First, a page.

Mention Spaniards in the New World and many Americans tend to conjure up timeworn images of Christopher Columbus and his three ships, or Ponce de León on his quest to find the fountain of youth.
But despite what we might remember from our school days, it turns out that the story of Spanish immigration doesn’t stop at the colonial heyday of old Florida’s St. Augustine.
Between 1880 and 1930, four million Spaniards arrived in the Americas—more than the previous four centuries (1492-1880) combined, explains James Fernández, an associate professor in NYU’s Department of Spanish and Portuguese Languages and Literatures. But this fact would probably surprise the descendants of these immigrants, in part because their ties to the past are looser than those of other ethnic communities. Fernández has found that Spanish-Americans living in, say, Donora, Pa., tend not to know of similar communities in places like Cherryvalle, Kan., or even Tampa, Fla.. Whereas the contributions of Irish-Americans and Italian-Americans are celebrated and mythologized in museums and parades galore, U.S. cities offer few cultural landmarks commemorating the Spanish-American experience.
But Fernández is out to change that. Since 2010, he and his collaborator, the Spanish filmmaker and journalist Luis Argeo, have been traveling the country to conduct interviews and collect photographs and documents that tell the all-but-forgotten story of the scores of Spanish immigrants who settled—and quickly assimilated—in towns from Vermont to Hawaii during the first decades of the 20th century. The grandson of Spanish immigrants who met and married in New York City in the 1920s, Fernández says he grew up believing that his grandparents’ journey here was unique—a perception that his interview subjects often share.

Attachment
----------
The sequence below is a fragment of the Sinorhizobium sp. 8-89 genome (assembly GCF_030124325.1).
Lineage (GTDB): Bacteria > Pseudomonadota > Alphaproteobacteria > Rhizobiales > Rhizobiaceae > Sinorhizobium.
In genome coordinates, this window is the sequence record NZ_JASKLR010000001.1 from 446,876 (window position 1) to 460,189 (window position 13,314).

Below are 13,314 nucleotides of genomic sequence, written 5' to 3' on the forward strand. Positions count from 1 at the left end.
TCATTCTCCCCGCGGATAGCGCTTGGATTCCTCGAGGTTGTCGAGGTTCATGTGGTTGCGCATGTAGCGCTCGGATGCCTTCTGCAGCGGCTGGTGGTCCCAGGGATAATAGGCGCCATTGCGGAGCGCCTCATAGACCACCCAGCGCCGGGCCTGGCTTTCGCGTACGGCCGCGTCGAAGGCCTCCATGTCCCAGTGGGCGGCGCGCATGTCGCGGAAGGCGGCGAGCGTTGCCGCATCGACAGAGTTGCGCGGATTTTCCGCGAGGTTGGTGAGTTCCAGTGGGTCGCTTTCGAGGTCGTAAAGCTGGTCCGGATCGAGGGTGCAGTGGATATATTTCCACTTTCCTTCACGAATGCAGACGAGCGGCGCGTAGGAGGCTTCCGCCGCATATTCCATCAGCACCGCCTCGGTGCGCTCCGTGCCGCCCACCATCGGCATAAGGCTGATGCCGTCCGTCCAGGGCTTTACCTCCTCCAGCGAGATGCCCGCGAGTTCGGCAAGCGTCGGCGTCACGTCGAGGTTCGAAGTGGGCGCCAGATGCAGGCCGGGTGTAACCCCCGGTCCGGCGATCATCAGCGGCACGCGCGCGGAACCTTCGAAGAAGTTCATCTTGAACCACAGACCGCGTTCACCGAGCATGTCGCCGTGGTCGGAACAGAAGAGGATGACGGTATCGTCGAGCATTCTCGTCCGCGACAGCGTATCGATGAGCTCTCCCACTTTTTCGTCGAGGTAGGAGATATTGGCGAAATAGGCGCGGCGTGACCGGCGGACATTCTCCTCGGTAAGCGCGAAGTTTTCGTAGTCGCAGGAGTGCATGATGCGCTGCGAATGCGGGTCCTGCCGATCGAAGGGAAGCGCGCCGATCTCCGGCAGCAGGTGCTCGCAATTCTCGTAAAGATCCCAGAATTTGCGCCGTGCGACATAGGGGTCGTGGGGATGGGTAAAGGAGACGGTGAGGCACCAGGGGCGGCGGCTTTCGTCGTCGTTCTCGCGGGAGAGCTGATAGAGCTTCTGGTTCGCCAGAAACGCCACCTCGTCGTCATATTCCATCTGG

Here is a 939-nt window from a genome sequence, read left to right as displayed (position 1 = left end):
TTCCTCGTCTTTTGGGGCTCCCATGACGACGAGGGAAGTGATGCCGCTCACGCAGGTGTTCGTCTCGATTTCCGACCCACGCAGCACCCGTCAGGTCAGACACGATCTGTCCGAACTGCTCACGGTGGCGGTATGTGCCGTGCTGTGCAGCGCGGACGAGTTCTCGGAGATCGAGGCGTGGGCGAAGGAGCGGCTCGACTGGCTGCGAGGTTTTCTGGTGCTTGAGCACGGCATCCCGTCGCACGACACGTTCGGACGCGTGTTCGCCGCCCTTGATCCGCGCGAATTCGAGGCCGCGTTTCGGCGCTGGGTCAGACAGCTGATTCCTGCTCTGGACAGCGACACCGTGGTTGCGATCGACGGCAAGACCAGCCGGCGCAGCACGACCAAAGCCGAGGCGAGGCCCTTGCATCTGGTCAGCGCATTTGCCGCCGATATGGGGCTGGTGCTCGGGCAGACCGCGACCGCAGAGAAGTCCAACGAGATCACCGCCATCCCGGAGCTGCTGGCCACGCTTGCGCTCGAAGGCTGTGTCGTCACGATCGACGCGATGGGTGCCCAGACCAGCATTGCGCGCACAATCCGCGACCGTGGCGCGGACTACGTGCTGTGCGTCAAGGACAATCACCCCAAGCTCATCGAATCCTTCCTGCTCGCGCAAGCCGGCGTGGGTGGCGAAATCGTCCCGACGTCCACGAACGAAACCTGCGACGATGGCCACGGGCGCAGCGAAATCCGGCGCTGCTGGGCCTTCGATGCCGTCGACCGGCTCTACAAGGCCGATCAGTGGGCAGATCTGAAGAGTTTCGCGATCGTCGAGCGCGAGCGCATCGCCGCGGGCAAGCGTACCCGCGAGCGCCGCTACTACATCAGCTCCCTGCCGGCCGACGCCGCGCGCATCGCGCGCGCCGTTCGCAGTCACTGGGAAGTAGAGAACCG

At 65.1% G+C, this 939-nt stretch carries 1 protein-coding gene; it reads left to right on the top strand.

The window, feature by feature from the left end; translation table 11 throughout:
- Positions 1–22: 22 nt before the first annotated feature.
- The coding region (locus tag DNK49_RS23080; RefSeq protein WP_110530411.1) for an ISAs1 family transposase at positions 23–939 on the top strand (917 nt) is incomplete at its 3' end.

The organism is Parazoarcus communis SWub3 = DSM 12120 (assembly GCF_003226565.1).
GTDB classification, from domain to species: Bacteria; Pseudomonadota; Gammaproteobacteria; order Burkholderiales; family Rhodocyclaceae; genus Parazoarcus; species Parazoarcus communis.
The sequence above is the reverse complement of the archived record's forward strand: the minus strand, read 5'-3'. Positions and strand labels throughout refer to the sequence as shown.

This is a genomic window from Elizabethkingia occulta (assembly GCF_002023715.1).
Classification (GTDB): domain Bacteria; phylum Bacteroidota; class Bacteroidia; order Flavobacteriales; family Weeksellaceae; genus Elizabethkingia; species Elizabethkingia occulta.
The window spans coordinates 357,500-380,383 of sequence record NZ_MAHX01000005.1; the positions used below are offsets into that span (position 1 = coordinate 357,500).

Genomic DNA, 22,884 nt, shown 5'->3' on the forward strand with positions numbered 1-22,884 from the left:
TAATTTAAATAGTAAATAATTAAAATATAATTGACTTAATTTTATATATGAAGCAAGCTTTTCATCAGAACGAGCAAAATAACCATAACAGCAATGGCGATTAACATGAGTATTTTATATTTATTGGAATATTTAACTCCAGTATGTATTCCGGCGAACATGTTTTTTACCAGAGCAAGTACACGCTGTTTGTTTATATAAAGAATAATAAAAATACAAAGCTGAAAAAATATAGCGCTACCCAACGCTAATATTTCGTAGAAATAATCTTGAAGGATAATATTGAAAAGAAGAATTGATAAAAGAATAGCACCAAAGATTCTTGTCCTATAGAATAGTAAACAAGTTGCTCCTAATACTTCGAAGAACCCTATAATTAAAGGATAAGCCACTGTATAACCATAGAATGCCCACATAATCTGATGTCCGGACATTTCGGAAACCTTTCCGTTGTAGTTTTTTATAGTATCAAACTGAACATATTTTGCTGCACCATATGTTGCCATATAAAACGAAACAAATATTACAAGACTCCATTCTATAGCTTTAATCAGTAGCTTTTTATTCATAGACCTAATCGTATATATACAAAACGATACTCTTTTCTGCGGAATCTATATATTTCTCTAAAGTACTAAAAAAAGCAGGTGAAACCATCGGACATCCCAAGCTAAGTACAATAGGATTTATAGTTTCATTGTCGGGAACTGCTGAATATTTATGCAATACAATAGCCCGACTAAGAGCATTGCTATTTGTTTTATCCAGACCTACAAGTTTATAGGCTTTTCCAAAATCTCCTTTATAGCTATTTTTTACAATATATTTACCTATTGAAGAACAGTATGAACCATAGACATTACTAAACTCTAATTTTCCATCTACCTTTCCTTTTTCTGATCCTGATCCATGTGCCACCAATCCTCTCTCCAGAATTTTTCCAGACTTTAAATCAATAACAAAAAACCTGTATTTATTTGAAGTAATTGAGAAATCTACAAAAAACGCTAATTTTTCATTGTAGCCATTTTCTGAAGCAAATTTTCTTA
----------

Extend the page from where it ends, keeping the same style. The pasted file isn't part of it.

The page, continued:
“This has become a lesson about how public memory is inscribed in private photo albums,” Fernández says of the archiving project, which he calls “Ni Frailes ni Conquistadores (Neither Friars nor Conquistadors): Spanish Immigrants in the U.S., 1898-1936.” As the 80- or 90-year-old daughters and sons of Spanish immigrants, Fernandez’s sources are often able to put names to faces in family photos—but don’t always know the significance of pictures that were taken when they were still in diapers.
“Very often the owners of these photo albums can’t see beyond their private, intimate meaning—but to someone with a historical perspective, they often contain valuable information,” Fernández says. Among his own family’s possessions, for example, Fernández recently identified an unfamiliar man photographed with a group of his relatives as José Miaja, the Spanish Republican Army commander who led the defense of Madrid against siege by General Francisco Franco’s troops during the Spanish Civil War.
For now, Fernández’s growing archive lives online, and with the students in his 2011 undergraduate seminar on Spain in New York he built a website marking historic Spanish sites at and around NYU’s Greenwich Village campus, which overlaps the neighborhood once known as New Spain. He and Argeo have also built a Facebook page, called Spanish Immigrants in the United States, where they post four times a day, sharing documents, photographs, and newspaper clippings and soliciting the same from their growing following of more than 2,000. Photos they share of celebrities, like the glamorous Rita Hayworth, whose father emigrated from Spain, garner a predictable flurry of “likes.” And food? “It drives ’em crazy!” Fernández says. “I can start a fight on Facebook over who makes the best chorizo, or where the best Christmas cookies come from.”